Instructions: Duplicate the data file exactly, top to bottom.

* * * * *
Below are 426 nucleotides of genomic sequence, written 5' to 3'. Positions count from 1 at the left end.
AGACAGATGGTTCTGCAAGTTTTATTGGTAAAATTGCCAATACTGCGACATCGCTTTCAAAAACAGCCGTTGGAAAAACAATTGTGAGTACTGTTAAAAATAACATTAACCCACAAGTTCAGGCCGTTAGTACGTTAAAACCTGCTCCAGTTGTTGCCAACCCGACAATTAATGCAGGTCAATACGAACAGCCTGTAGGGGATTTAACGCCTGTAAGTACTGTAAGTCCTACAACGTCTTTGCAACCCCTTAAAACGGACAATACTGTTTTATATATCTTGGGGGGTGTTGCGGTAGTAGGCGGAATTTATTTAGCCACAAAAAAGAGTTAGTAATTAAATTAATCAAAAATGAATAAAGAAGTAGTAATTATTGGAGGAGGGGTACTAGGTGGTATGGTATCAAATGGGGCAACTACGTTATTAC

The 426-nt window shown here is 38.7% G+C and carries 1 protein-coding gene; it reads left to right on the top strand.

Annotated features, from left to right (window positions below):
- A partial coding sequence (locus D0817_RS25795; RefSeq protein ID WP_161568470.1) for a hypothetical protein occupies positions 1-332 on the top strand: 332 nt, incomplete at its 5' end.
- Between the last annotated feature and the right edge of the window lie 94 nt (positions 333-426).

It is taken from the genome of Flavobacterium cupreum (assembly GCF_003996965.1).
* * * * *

Below are 426 nucleotides of genomic sequence, written 5' to 3'. Positions count from 1 at the left end.
AGACAGATGGTTCTGCAAGTTTTATTGGTAAAATTGCCAATACTGCGACATCGCTTTCAAAAACAGCCGTTGGAAAAACAATTGTGAGTACTGTTAAAAATAACATTAACCCACAAGTTCAGGCCGTTAGTACGTTAAAACCTGCTCCAGTTGTTGCCAACCCGACAATTAATGCAGGTCAATACGAACAGCCTGTAGGGGATTTAACGCCTGTAAGTACTGTAAGTCCTACAACGTCTTTGCAACCCCTTAAAACGGACAATACTGTTTTATATATCTTGGGGGGTGTTGCGGTAGTAGGCGGAATTTATTTAGCCACAAAAAAGAGTTAGTAATTAAATTAATCAAAAATGAATAAAGAAGTAGTAATTATTGGAGGAGGGGTACTAGGTGGTATGGTATCAAATGGGGCAACTACGTTATTAC

The 426-nt window shown here is 38.7% G+C and carries 1 protein-coding gene; it reads left to right on the top strand.

Annotated features, from left to right (window positions below):
- A partial coding sequence (locus D0817_RS25795; RefSeq protein ID WP_161568470.1) for a hypothetical protein occupies positions 1-332 on the top strand: 332 nt, incomplete at its 5' end.
- Between the last annotated feature and the right edge of the window lie 94 nt (positions 333-426).

It is taken from the genome of Flavobacterium cupreum (assembly GCF_003996965.1).